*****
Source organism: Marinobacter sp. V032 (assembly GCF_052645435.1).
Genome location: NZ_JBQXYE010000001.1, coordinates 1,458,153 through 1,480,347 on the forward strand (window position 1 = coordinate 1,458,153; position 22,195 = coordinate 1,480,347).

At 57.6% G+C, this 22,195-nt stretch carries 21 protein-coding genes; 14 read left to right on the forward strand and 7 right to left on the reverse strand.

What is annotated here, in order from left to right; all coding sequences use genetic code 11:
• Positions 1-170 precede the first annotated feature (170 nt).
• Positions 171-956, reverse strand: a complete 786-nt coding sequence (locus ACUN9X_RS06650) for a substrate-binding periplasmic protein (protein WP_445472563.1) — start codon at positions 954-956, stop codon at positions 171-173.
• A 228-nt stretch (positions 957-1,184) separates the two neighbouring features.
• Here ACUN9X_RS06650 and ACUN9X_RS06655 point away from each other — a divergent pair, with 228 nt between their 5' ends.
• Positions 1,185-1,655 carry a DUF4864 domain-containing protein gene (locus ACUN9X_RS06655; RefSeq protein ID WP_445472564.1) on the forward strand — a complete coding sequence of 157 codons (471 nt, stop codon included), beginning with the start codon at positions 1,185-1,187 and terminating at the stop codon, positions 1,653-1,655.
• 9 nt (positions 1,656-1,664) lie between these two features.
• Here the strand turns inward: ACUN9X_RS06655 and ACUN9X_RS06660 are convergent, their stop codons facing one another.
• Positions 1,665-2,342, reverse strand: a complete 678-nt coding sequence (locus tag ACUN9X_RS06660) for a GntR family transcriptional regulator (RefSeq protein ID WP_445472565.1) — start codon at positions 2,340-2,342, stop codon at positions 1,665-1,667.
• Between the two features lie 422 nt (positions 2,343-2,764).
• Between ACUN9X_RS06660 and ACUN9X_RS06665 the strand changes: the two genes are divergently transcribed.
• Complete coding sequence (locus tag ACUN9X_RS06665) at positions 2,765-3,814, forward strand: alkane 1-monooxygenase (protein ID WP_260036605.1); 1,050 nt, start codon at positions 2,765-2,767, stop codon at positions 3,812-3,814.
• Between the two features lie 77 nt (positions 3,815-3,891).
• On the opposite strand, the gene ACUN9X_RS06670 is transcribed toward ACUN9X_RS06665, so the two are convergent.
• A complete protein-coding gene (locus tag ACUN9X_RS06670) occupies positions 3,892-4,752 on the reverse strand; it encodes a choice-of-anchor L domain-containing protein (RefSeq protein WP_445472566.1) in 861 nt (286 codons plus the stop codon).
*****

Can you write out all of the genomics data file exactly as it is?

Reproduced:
Source organism: Marinobacter sp. V032 (assembly GCF_052645435.1).
Genome location: NZ_JBQXYE010000001.1, coordinates 1,458,153 through 1,480,347 on the forward strand (window position 1 = coordinate 1,458,153; position 22,195 = coordinate 1,480,347).

At 57.6% G+C, this 22,195-nt stretch carries 21 protein-coding genes; 14 read left to right on the forward strand and 7 right to left on the reverse strand.

What is annotated here, in order from left to right; all coding sequences use genetic code 11:
• Positions 1-170 precede the first annotated feature (170 nt).
• Positions 171-956, reverse strand: a complete 786-nt coding sequence (locus ACUN9X_RS06650) for a substrate-binding periplasmic protein (protein WP_445472563.1) — start codon at positions 954-956, stop codon at positions 171-173.
• A 228-nt stretch (positions 957-1,184) separates the two neighbouring features.
• Here ACUN9X_RS06650 and ACUN9X_RS06655 point away from each other — a divergent pair, with 228 nt between their 5' ends.
• Positions 1,185-1,655 carry a DUF4864 domain-containing protein gene (locus ACUN9X_RS06655; RefSeq protein ID WP_445472564.1) on the forward strand — a complete coding sequence of 157 codons (471 nt, stop codon included), beginning with the start codon at positions 1,185-1,187 and terminating at the stop codon, positions 1,653-1,655.
• 9 nt (positions 1,656-1,664) lie between these two features.
• Here the strand turns inward: ACUN9X_RS06655 and ACUN9X_RS06660 are convergent, their stop codons facing one another.
• Positions 1,665-2,342, reverse strand: a complete 678-nt coding sequence (locus tag ACUN9X_RS06660) for a GntR family transcriptional regulator (RefSeq protein ID WP_445472565.1) — start codon at positions 2,340-2,342, stop codon at positions 1,665-1,667.
• Between the two features lie 422 nt (positions 2,343-2,764).
• Between ACUN9X_RS06660 and ACUN9X_RS06665 the strand changes: the two genes are divergently transcribed.
• Complete coding sequence (locus tag ACUN9X_RS06665) at positions 2,765-3,814, forward strand: alkane 1-monooxygenase (protein ID WP_260036605.1); 1,050 nt, start codon at positions 2,765-2,767, stop codon at positions 3,812-3,814.
• Between the two features lie 77 nt (positions 3,815-3,891).
• On the opposite strand, the gene ACUN9X_RS06670 is transcribed toward ACUN9X_RS06665, so the two are convergent.
• A complete protein-coding gene (locus tag ACUN9X_RS06670) occupies positions 3,892-4,752 on the reverse strand; it encodes a choice-of-anchor L domain-containing protein (RefSeq protein WP_445472566.1) in 861 nt (286 codons plus the stop codon).